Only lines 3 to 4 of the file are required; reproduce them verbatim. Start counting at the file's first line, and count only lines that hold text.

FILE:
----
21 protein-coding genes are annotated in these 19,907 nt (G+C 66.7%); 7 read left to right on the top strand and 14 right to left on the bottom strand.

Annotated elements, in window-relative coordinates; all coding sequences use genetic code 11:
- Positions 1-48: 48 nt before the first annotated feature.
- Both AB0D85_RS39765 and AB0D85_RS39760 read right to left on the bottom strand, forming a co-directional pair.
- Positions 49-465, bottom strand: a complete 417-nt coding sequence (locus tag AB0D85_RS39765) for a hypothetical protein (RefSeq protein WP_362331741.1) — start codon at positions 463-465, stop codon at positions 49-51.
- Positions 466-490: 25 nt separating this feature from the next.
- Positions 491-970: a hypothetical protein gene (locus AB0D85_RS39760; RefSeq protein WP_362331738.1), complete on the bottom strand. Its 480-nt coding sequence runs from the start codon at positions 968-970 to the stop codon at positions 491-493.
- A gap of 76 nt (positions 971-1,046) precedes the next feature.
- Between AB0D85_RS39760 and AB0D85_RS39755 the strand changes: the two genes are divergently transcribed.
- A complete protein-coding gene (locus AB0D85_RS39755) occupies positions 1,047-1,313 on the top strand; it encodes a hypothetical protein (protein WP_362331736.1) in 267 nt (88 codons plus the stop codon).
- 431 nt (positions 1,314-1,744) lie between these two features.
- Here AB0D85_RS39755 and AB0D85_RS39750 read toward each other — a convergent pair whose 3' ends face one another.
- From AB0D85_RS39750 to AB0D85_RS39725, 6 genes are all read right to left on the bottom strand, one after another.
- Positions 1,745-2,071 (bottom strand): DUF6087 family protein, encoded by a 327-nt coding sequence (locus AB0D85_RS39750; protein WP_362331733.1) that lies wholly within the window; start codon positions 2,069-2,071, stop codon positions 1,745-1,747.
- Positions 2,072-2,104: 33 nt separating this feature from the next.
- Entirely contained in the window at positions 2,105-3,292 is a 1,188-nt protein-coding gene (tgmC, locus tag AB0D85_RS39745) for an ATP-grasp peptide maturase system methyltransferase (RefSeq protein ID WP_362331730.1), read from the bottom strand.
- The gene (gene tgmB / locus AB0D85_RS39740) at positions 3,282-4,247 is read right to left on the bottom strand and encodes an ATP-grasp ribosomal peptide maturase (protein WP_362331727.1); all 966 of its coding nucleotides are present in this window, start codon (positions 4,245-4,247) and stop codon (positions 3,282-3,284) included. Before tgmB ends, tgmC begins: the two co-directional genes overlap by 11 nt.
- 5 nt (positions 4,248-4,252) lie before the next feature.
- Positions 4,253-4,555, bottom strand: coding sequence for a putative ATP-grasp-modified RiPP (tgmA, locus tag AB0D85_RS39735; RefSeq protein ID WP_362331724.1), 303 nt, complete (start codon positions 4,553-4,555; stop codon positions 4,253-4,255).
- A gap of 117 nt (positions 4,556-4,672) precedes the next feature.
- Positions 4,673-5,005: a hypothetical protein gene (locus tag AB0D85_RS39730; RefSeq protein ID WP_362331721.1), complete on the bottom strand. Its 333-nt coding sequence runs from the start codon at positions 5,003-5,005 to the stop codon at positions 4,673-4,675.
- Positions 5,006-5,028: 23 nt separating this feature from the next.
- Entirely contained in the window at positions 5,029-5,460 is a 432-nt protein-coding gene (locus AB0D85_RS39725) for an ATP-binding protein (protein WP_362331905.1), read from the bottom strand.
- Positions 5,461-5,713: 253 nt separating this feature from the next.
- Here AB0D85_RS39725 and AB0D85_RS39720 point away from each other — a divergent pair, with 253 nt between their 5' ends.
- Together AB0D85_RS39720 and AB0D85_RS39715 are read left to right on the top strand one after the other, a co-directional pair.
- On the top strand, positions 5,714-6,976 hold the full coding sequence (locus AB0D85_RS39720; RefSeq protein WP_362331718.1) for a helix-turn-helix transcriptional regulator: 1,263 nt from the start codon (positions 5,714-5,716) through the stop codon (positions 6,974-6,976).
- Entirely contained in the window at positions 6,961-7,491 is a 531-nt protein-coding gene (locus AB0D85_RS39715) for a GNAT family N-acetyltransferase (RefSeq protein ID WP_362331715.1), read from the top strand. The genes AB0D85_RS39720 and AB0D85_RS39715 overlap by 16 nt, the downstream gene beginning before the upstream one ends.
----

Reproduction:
- Positions 1-48: 48 nt before the first annotated feature.
- Both AB0D85_RS39765 and AB0D85_RS39760 read right to left on the bottom strand, forming a co-directional pair.